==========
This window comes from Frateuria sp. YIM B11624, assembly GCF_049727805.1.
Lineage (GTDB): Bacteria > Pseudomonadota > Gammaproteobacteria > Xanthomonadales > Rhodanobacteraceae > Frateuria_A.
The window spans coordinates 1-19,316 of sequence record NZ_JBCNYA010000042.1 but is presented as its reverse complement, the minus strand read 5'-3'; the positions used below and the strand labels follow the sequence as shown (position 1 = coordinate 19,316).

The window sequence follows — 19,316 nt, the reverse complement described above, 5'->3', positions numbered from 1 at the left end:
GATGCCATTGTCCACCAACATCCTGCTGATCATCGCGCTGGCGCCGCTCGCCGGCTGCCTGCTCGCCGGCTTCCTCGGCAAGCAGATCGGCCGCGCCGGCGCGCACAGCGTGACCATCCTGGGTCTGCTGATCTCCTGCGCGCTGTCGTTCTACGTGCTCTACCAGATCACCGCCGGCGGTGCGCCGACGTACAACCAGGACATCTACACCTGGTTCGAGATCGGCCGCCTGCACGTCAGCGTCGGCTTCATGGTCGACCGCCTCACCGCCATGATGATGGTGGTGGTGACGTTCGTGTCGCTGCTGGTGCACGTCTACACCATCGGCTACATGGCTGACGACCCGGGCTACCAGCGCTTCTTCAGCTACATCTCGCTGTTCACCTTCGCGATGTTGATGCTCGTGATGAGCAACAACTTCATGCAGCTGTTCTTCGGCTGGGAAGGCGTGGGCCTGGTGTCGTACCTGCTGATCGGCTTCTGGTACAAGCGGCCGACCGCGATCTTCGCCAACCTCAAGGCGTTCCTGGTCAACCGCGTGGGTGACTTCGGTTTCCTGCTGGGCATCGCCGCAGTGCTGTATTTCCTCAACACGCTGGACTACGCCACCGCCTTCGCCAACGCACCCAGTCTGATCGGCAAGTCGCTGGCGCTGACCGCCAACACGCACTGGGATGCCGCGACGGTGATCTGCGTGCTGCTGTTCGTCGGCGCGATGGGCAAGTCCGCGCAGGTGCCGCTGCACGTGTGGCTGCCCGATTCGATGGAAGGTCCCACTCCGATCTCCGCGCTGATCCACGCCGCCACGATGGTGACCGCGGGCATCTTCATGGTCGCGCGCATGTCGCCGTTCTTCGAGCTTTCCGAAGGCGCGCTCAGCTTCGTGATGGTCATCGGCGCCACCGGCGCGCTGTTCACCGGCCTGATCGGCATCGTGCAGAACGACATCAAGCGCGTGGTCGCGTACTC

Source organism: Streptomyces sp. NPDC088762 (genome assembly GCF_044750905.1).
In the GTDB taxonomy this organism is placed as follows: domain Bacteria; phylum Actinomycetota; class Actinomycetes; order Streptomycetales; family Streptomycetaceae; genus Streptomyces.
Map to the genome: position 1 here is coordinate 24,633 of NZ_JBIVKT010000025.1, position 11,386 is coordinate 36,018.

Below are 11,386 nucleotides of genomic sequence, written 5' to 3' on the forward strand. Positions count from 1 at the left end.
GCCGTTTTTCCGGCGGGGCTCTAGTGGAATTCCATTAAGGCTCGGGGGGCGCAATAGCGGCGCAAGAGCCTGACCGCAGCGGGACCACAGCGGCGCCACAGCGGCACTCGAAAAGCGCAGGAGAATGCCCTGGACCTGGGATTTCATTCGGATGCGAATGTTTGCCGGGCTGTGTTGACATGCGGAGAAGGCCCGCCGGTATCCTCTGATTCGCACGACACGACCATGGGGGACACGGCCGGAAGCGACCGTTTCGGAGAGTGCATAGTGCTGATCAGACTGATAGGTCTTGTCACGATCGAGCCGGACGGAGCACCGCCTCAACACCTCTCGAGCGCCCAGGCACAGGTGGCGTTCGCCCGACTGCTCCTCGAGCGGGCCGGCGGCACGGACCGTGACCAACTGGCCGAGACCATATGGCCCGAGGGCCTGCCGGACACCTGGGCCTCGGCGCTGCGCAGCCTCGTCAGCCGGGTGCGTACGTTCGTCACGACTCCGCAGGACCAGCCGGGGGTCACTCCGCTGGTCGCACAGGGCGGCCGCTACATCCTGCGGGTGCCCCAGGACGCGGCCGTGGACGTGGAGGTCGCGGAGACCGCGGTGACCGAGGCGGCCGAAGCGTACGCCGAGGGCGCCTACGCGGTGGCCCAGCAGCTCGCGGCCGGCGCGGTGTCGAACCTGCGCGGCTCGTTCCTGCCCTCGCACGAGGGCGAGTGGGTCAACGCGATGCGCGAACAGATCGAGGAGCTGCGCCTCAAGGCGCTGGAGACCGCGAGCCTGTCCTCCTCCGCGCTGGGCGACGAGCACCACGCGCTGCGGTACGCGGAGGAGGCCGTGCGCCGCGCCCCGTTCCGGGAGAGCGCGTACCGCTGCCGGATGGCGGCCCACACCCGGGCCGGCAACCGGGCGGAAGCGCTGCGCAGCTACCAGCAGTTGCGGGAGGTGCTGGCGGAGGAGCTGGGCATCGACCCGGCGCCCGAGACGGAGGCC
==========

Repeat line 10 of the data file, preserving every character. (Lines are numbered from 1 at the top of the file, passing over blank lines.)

GCCGTTTTTCCGGCGGGGCTCTAGTGGAATTCCATTAAGGCTCGGGGGGCGCAATAGCGGCGCAAGAGCCTGACCGCAGCGGGACCACAGCGGCGCCACAGCGGCACTCGAAAAGCGCAGGAGAATGCCCTGGACCTGGGATTTCATTCGGATGCGAATGTTTGCCGGGCTGTGTTGACATGCGGAGAAGGCCCGCCGGTATCCTCTGATTCGCACGACACGACCATGGGGGACACGGCCGGAAGCGACCGTTTCGGAGAGTGCATAGTGCTGATCAGACTGATAGGTCTTGTCACGATCGAGCCGGACGGAGCACCGCCTCAACACCTCTCGAGCGCCCAGGCACAGGTGGCGTTCGCCCGACTGCTCCTCGAGCGGGCCGGCGGCACGGACCGTGACCAACTGGCCGAGACCATATGGCCCGAGGGCCTGCCGGACACCTGGGCCTCGGCGCTGCGCAGCCTCGTCAGCCGGGTGCGTACGTTCGTCACGACTCCGCAGGACCAGCCGGGGGTCACTCCGCTGGTCGCACAGGGCGGCCGCTACATCCTGCGGGTGCCCCAGGACGCGGCCGTGGACGTGGAGGTCGCGGAGACCGCGGTGACCGAGGCGGCCGAAGCGTACGCCGAGGGCGCCTACGCGGTGGCCCAGCAGCTCGCGGCCGGCGCGGTGTCGAACCTGCGCGGCTCGTTCCTGCCCTCGCACGAGGGCGAGTGGGTCAACGCGATGCGCGAACAGATCGAGGAGCTGCGCCTCAAGGCGCTGGAGACCGCGAGCCTGTCCTCCTCCGCGCTGGGCGACGAGCACCACGCGCTGCGGTACGCGGAGGAGGCCGTGCGCCGCGCCCCGTTCCGGGAGAGCGCGTACCGCTGCCGGATGGCGGCCCACACCCGGGCCGGCAACCGGGCGGAAGCGCTGCGCAGCTACCAGCAGTTGCGGGAGGTGCTGGCGGAGGAGCTGGGCATCGACCCGGCGCCCGAGACGGAGGCC